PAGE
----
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Abstract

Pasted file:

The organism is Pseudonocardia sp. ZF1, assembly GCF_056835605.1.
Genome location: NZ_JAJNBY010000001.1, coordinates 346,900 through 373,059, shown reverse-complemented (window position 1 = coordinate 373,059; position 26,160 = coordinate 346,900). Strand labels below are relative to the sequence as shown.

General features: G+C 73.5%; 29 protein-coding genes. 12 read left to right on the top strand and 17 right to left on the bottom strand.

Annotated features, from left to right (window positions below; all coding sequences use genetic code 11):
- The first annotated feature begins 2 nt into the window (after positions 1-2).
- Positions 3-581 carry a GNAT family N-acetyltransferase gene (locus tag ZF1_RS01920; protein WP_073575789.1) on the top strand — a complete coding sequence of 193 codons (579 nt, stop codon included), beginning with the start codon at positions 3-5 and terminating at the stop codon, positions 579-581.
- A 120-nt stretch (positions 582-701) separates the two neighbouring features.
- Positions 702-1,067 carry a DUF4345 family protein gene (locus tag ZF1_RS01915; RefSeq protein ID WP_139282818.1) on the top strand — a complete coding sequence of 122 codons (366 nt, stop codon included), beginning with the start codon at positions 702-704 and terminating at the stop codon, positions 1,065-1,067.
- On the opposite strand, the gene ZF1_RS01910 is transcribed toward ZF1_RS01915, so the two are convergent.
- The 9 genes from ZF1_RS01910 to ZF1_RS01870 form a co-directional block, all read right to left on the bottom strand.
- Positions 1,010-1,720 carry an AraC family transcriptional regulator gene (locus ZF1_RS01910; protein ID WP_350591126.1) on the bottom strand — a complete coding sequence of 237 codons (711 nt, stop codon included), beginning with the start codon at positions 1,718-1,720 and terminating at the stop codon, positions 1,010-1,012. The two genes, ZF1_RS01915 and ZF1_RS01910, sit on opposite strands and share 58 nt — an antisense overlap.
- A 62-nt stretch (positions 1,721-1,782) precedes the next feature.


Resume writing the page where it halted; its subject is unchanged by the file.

In gene therapy, retrovirus and adenovirus vectors are extensively used as gene-delivery vehicles and further large-scale processing of these viral vectors will be increasingly important. This study examined stationary and microcarrier cell culture systems with respect to the production of a retrovirus vector (encoding a monounit hammerhead ribozyme gene with an intron) and an adenovirus vector (encoding a reporter lacZ gene). Cytodex 1 and Cytodex 3 solid microcarriers were found to be able to provide good cell growth and high-titer vector production in suspension cultures. Porous microcarriers such as Cytopore 2 gave slightly lower but still efficient growth but produced significantly lower titers of retrovirus and adenovirus vector from the producer cells. The specific retrovirus production was not proportionally related to the specific growth rate of the producer cells. High MOI infection was essential for high-titer production of adenovirus vector in 293 cells. Hydrodynamic shear forces on microcarrier-grown cells increased the production yield for retrovirus vector but decreased for adenovirus vector. The cellular productivity was much more efficient for adenovirus vector produced in 293 cells as compared to the retrovirus vector produced in PA317-RCM1 cells. These findings can provide further insight into the feasibility of applying microcarrier cell culture technology to produce gene-therapy virus vectors.